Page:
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Null safety and late initializers in Flutter

Josip Kilić




Complex applications with many users leave little space for error. Learn null safety to reduce app crashes and gain loyal customers.


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Late Initializers

Late initializers should only be used in specific circumstances:

  1. If we can guarantee that the variable will definitely be initialized. Late” means “this variable will be initialized late”, it does not mean “this variable might be initialized late”. If the Late is not initialized, then we get the red screen of death. This is something that should never happen.

  2. If initializing the variable is expensive and we want to be more efficient.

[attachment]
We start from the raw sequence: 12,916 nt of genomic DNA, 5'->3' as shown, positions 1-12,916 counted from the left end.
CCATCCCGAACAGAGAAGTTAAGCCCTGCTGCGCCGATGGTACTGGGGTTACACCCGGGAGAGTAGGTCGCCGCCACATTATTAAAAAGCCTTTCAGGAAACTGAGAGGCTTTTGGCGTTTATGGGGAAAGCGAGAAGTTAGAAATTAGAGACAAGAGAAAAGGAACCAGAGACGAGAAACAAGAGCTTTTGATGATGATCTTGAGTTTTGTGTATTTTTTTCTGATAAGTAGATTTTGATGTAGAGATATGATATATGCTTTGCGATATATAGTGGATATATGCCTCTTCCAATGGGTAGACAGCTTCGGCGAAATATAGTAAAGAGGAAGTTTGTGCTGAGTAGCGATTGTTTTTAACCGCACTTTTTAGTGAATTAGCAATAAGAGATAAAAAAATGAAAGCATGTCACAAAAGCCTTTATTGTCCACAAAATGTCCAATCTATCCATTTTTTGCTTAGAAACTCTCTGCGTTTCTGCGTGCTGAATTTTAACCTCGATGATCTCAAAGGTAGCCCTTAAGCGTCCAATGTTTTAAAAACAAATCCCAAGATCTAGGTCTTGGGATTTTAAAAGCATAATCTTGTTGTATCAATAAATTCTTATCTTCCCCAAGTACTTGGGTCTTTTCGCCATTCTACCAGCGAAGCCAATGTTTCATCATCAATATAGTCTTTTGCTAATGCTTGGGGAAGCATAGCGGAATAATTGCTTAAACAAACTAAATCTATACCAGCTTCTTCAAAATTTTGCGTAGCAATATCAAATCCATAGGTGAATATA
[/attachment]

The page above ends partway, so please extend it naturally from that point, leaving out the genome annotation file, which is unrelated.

A late variable is only actually created when we attempt to use it, as opposed to when we define/initialize it. For example, if we initialize it in the constructor, but we never actually use it, then no work is done. It’s like it was never created. So, if initializing the variable is very expensive and requires a lot of processing, but we only use it sometimes, then this can make the app more efficient.

You are breaking both of these rules if you’re doing this:

  1. We are using late variables that are never initialized, because the initialization is based on the outcome of logic, such as “if”, or is based on the response from a server, which we cannot guarantee. This leads to the red screen of death.